The government has bowed to years of pressure to clean up the private lettings industry by signalling new laws are on the way to regulate agents and landlords.
Communities secretary Sajid Javid made the announcement out of the blue as the Tory Party Conference 2017 started in Manchester.
Javid explained new laws are on the way to force letting agents to join a supervisory body that will ensure they maintain minimum standards and undergo training.
Buy to let and shared house landlords will have to sign up with an ombudsman scheme so tenants have an independent voice to listen to their complaints.
The minister also hinted a new property court will sit to hear gripes from private tenants about their landlords and letting agents.
Lastly, Javid hinted Chancellor Phillip Hammond may have an incentive for landlords to offer tenants 12-month tenancies wrapped up in his Autumn Budget 2017, scheduled for November 22.
“We will explore whether a new housing court could improve existing court processes, reduce dependence on legal representation and encourage arbitration, with benefits for both tenants and landlords,2 said Javid.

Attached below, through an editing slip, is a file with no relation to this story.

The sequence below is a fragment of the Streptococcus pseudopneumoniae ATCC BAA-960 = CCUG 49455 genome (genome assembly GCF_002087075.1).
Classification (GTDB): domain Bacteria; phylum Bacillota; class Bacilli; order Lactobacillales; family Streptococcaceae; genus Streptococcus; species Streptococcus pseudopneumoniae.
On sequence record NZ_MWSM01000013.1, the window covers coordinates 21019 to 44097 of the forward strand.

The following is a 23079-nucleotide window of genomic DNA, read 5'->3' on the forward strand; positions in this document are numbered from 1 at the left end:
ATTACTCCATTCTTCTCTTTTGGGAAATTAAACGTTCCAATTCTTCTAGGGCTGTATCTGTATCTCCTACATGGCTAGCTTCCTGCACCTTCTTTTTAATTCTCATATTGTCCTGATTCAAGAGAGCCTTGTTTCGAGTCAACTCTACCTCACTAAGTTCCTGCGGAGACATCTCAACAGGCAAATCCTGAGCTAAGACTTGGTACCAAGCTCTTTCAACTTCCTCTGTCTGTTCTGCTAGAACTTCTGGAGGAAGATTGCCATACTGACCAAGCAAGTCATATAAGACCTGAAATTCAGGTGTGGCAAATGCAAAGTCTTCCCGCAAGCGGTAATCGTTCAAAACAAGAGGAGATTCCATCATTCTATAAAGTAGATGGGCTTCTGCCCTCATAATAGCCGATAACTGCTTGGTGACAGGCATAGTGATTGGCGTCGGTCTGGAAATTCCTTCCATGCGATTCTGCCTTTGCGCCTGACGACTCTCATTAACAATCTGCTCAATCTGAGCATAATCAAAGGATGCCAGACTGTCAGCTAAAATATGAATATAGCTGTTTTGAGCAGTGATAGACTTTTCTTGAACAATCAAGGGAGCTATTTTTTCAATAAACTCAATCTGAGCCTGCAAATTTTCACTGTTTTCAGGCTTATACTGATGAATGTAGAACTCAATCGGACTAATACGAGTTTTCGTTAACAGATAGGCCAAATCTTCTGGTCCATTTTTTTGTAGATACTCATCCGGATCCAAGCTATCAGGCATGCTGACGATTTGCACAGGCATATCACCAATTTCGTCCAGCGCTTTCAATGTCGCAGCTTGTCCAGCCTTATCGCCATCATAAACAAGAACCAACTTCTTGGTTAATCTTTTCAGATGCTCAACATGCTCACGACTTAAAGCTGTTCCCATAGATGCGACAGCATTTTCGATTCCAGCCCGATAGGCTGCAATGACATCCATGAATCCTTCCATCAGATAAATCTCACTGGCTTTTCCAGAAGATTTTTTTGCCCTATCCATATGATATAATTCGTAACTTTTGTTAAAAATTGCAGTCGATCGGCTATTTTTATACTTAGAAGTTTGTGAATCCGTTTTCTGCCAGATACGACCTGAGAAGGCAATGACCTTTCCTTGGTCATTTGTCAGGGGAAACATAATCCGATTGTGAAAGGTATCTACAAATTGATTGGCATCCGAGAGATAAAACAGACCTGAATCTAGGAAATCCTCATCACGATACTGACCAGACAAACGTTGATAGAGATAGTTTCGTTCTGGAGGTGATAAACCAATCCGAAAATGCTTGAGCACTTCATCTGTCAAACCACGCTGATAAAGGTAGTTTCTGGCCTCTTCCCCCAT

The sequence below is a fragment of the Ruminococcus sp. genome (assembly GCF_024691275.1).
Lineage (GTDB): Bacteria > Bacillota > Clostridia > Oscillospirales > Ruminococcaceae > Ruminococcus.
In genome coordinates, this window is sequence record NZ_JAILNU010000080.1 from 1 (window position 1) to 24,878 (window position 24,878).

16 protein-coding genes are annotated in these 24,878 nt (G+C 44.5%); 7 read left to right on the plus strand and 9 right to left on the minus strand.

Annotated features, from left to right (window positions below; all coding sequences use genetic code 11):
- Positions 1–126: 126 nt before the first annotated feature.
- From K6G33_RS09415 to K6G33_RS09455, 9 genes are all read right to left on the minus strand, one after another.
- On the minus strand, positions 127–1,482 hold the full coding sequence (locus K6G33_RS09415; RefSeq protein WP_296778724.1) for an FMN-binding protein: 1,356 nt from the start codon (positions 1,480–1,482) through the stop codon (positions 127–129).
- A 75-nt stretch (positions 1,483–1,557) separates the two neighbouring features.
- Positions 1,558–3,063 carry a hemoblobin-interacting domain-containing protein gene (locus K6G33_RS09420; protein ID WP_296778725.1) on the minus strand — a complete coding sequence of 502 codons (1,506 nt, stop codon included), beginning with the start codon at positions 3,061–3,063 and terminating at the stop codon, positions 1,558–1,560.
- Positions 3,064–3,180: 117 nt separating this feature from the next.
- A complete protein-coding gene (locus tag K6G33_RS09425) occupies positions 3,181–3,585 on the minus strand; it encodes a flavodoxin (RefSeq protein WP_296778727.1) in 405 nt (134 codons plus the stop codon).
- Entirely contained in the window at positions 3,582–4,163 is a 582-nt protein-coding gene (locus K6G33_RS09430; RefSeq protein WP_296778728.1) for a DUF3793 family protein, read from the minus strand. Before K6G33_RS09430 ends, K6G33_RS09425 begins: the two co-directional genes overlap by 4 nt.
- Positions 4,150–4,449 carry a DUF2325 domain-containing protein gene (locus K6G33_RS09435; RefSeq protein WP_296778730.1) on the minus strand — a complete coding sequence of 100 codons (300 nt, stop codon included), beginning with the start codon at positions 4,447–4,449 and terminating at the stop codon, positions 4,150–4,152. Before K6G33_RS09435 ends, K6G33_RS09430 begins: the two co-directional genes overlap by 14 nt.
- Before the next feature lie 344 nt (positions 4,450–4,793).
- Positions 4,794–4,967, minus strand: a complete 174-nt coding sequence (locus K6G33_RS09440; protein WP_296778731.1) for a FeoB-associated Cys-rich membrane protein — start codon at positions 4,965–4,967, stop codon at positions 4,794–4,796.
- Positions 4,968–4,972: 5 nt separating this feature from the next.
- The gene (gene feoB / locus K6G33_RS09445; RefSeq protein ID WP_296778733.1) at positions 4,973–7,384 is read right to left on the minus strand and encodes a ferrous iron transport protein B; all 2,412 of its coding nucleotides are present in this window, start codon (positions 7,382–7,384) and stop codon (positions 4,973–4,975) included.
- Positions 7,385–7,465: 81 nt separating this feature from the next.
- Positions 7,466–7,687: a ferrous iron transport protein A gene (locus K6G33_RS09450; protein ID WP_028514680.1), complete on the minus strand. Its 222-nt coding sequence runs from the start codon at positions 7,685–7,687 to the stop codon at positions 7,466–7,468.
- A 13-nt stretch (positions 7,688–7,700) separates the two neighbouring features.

“We will consult with the judiciary on whether the introduction of a new housing court can meet the aim of saving time and money in dealing with disputes.”
“For too long tenants have felt unable to resolve the issues they’ve faced, be it insecure tenure, unfair letting agents’ fees or poor treatment by their landlord with little to no means of redress. We’re going to change that.
“We will insist that all landlords are part of a redress scheme and we will regulate letting agents who want to operate.
“Everyone has a right to feel safe and secure in their own homes and we will make sure they do.”
Javid promised a paper laying out the details of his plans would be published soon.